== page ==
Are Osteoporosis Drugs Safe?
by Dr. Howard F. Loomis, D.C.
Millions of Americans are at risk for osteoporosis—even more will probably suffer from bone loss. Many of your patients are taking prescription drugs in the belief they will prevent bone loss. How many have you identified in your practice? This is an important part of every patient record because the drugs they are taking may be doing more harm than good.
The most common recipients of these types of drugs are women in their late forties and older who have reached menopause and have begun to experience loss of bone density due to the aging process. They are used to treat postmenopausal osteoporosis and steroid-induced osteoporosis. They may occasionally be prescribed for other purposes, such as Paget’s disease, and I would recommend you become aware of which of your patients are taking these drugs and for what purpose.
The stated purpose of bisphosphonates (bis-FOS-fo-nayts) is to slow bone loss while increasing bone mass, which may prevent bone fractures. Bone metabolism includes osteoblasts that are continually forming new bone and osteoclasts that are continually removing older bone. The osteoporosis drugs only block osteoclastic activity. For chiropractors, there are three problems with this approach:
• Old bone accumulates and may lead to a condition known as osteonecrosis.
• Nothing is done to encourage new bone formation.
• Your patients may have an increased risk of injury during manipulative therapy.
Other serious complications of this condition may include jaw pain, swelling, numbness, loose teeth, gum infection, or slow healing after injury or surgery involving the gums. Milder side effects include pain, diarrhea, vomiting, headaches, hypertension, and dozens of other conditions—too many to list here.
Recommended Directions for Taking Drugs for Osteoporosis
The directions for taking Fosamax, Boniva, Reclast, and Actonel vary slightly, but they are quite similar to the following:
• Do not take this drug if you cannot sit upright or stand for at least thirty minutes. It can cause serious problems in the stomach or esophagus (the tube that connects your mouth and stomach). You will need to stay upright for at least thirty minutes after taking this medication.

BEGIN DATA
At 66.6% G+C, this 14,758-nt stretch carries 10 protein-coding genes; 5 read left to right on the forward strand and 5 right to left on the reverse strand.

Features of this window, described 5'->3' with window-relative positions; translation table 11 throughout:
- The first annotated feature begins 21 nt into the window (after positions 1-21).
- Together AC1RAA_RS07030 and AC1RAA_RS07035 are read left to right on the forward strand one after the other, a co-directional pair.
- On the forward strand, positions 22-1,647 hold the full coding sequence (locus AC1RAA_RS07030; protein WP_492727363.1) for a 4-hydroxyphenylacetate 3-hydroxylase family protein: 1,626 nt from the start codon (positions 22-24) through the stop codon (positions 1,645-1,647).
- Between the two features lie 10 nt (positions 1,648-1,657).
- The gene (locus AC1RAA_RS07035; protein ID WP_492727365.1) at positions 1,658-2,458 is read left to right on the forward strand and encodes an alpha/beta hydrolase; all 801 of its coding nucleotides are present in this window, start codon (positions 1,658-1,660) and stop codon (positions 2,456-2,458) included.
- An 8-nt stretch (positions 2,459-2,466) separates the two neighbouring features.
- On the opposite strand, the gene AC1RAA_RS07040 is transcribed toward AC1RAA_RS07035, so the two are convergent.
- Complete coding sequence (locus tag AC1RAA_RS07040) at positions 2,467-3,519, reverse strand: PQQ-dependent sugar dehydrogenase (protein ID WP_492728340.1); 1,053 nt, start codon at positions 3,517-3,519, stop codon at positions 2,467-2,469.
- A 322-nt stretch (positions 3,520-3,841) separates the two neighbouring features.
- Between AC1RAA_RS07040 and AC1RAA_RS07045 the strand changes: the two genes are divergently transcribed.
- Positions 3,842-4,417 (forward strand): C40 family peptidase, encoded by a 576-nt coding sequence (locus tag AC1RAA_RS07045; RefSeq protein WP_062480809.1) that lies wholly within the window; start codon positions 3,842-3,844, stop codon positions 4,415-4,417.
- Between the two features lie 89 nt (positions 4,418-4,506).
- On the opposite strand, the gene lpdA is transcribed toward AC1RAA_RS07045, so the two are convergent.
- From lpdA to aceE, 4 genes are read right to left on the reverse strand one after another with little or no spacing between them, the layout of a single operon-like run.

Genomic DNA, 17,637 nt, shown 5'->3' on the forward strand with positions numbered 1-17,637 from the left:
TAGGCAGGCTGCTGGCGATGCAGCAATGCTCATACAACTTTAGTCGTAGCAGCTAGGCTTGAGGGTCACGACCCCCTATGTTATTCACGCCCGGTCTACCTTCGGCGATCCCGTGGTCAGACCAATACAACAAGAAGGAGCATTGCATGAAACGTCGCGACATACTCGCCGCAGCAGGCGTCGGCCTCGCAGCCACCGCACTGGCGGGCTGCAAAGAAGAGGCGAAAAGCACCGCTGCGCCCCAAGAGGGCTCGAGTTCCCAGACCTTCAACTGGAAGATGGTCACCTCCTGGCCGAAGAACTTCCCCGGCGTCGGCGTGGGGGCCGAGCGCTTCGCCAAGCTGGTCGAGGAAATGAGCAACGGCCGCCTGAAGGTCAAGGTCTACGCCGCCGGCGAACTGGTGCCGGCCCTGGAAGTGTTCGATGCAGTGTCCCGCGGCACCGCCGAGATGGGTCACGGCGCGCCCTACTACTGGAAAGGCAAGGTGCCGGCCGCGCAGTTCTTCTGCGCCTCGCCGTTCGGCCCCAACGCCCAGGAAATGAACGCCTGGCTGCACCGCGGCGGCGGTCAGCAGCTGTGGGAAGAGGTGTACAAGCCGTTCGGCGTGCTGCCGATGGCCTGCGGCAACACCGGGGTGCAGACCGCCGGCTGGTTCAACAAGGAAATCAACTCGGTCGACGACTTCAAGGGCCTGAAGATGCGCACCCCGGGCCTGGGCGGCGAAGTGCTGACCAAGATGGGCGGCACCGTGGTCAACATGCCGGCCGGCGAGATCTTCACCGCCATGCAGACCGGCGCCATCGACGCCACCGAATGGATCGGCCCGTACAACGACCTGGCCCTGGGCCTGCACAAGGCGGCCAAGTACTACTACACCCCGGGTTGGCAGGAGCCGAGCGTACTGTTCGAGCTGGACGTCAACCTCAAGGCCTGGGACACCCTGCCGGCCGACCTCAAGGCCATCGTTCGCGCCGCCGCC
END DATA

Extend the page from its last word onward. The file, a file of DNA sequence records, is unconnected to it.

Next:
• It is recommended you take this drug first thing in the morning, at least thirty minutes before you eat or drink anything or take any other medicine. Take each dose with a full glass (six to eight ounces) of water. Use only plain water (not mineral water) when taking a bisphosphonate.
• For at least the first thirty minutes after taking a tablet, do not lie down or recline; do not eat or drink anything other than plain water; and do not take any other medicines including vitamins, calcium, or antacids.
Before using a bisphosphonate drug, tell your doctor if you have:
• Low blood calcium (hypocalcemia)
• Vitamin D deficiency
• Kidney disease
• Ulceration of the stomach or esophagus
If you have any of these conditions, you may need a dose adjustment or special tests before using any of the bisphosphonates.
Directions accompanying the bisphosphonates advise that they are only part of a complete treatment program that may also include diet changes, exercise, and taking calcium and vitamin supplements. Follow medication, and exercise routines very closely.
Patients are advised of the following precautions:
Tell your doctor if you are pregnant or plan to become pregnant during treatment. It is not known whether bisphosphonates pass into breast milk or if they can harm a nursing baby. Do not use this medication without telling your doctor if you are breastfeeding a baby.
The drug use instructions advise of the following side effects:
• Some people using bisphosphonates have developed bone loss in the jaw (osteonecrosis). Symptoms of this condition may include jaw pain, swelling, numbness, loose teeth, gum infection, or slow healing after injury or surgery involving the gums.
• You may be more likely to develop osteonecrosis of the jaw if you have cancer or have been treated with radiation, or steroids. Other conditions associated with osteonecrosis of the jaw include blood clotting disorders, anemia (low red blood cells), and a pre-existing dental problem.
Advice for Chiropractors
In previous articles, I have suggested that you cannot restore normal function, nor maintain health using drugs, regardless of whether they are prescription or recreational. They are best used in the treatment of disease. And I believe that, because of their potential side effects, they should not be recommended for preventing osteoporosis. Remember, commonly prescribed drugs work by either blocking receptor sites or interfering with a human enzyme system.
A nutritional approach for preventing osteoporosis would be to improve the patients’ dietary intake and digestion of protein. Of course, attention must be paid to balancing calcium and phosphorus as well. Such an approach would be directed at improving osteoblastic activity by nutritional means, as opposed to blocking osteoclastic activity with its attendant side effects.
Howard F. Loomis, Jr., DC, President of Enzyme Formulations®, Inc., has an extensive background in enzymes and enzyme supplementation. As president for fifteen years of 21st Century Nutrition® (now the Loomis Institute® of Enzyme Nutrition), he has forged a remarkable career as an educator, having conducted over 400 seminars to date, in the United States and internationally, on the diagnosis and treatment of food enzyme deficiency syndromes.
Dr. Loomis welcomes your comments or questions through the Loomis InstituteTM at 6421 Enterprise Lane, Madison, WI 53719 or by phone at 1-800-662-2630.